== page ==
Eye Candy for Today: Willem Claeszoon Heda still life

Still Life of Oysters, a Nautilus Cup, a Roemer, Lemon and Other Objects, Willem Claeszoon Heda
Still Life of Oysters, a Nautilus Cup, a Roemer, Lemon and Other Objects, Willem Claeszoon Heda

On Sotheby’s (zoomable). Direct link to image file here.

I love the subtle sheen of colors in the nautilus cup, and the way the glassware almost disappears into the dark background.

Interesting to compare to this somewhat more elaborate still life by Heda’s contemporary, Pieter Claesz, also featuring a nautilus cup.


6 Replies to “Eye Candy for Today: Willem Claeszoon Heda still life”

  1. Terrific presentations. I can’t believe that I lost contact with this wonderful site. Perhaps my favorite oysters were painted by Abraham Mignon. A good source is the Rijksmuseum’s “Still Lifes: Techniques and Style” I will be spending quite some time catching up here. Thank you and Happy New Year.

  2. Still-Life
    Poem by David Masello (for Charley Parker)

    A scene I would paint, if I could:
    the young Dutchman at the party,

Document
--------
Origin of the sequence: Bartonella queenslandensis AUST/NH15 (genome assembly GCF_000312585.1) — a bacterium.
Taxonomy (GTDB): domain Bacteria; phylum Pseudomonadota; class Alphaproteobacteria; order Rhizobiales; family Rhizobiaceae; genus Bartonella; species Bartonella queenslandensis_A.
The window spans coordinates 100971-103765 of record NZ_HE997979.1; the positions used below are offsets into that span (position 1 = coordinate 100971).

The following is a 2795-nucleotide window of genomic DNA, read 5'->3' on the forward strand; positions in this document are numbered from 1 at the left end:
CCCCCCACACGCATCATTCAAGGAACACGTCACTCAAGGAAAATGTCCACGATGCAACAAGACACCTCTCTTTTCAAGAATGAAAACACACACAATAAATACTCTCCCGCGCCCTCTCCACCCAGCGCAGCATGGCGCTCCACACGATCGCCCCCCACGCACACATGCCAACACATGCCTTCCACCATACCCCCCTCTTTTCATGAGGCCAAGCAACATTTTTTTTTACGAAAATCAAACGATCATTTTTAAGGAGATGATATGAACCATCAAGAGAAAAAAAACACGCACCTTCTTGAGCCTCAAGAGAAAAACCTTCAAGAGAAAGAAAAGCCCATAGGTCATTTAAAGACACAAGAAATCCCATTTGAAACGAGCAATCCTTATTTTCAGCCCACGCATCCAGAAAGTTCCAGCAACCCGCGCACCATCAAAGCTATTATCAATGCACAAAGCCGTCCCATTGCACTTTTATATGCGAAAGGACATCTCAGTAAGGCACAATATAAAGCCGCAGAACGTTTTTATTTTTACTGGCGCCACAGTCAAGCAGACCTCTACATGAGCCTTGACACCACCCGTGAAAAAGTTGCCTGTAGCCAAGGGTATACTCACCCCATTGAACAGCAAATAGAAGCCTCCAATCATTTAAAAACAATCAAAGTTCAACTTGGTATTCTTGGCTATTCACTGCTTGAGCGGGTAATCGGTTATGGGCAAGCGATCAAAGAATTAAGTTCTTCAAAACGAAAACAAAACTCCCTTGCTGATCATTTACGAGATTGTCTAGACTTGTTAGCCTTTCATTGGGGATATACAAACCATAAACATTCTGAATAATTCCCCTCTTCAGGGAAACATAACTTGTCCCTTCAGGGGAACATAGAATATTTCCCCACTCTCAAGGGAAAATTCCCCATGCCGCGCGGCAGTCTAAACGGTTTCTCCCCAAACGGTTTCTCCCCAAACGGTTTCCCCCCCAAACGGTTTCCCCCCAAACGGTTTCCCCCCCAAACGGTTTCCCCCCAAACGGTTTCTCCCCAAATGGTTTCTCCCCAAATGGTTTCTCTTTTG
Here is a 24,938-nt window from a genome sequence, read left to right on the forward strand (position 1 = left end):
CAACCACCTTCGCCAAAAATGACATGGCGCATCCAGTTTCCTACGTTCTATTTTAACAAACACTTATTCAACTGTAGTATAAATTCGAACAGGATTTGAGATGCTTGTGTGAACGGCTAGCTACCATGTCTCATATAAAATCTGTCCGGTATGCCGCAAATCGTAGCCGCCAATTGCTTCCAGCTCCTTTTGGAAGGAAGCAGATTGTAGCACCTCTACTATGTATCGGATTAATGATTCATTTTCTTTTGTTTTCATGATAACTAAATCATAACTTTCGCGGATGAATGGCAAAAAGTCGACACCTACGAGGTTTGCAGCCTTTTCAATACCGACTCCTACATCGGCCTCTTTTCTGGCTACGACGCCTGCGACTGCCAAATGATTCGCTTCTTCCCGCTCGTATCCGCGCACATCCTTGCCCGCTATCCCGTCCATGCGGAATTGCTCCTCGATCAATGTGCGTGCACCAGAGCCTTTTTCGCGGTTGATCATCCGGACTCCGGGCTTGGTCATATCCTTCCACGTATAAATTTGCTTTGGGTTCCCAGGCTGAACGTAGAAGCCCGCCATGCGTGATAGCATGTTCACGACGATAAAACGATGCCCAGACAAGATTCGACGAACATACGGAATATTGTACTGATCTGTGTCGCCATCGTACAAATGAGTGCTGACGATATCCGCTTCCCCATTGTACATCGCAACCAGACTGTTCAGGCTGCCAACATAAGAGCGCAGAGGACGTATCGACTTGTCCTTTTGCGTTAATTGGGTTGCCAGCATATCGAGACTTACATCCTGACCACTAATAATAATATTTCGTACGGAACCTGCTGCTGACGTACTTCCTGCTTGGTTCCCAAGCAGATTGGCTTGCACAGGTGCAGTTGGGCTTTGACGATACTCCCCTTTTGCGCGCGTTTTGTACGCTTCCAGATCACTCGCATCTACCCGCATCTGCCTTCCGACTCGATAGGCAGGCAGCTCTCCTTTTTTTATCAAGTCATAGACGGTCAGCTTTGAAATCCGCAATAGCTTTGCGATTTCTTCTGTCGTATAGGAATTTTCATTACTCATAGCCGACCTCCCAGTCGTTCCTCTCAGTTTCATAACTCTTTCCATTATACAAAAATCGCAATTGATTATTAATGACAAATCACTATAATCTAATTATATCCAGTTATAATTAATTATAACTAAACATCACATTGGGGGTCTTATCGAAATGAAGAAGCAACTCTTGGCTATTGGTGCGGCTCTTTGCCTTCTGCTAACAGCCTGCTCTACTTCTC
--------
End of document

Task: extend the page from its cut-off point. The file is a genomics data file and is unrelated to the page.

offering North Sea oysters, shucking
    them for guests who say “Yes” to the offer.
    He slices into the seam of the shell,
    mottled, amorphous as a rock—
    expert camouflage in an outcropping,
    a creature, said to be insentient,
    fashioning something this ingenious.
    The blade teases his metal-mesh glove.
    A scrape of residual sand and, then,
    upon the unhinging, a release
    of the reek of the sea; a final flourish
    of lemon juice that leaks through his fist.

    He awaits as you tip and drink
    the pearlescent brine, dislodge
    and slide the being into your mouth;
    a kind of sorrow for that gray mass,
    its one exposure to the air we breathe.

    He then positions the hip that carries
    the bucket for you to deposit the shell.
    Golden Age still-lifes include the oyster
    on their tabletops, a symbol of longing,
    an aphrodisiac, among the other goods
    of bread, wheels of gouda, pomegranates,
    unfurling peels and scattered femurs,
    assembled to tell us what we have in life,
    for now. Never included in such scenes
    painted by the masters is there a figure
    such as he, though, look closely enough,
    and you might find a face like his reflected
    within the wink emitted from a silver pitcher spout,
    the sheen that wraps the orb of a grape.

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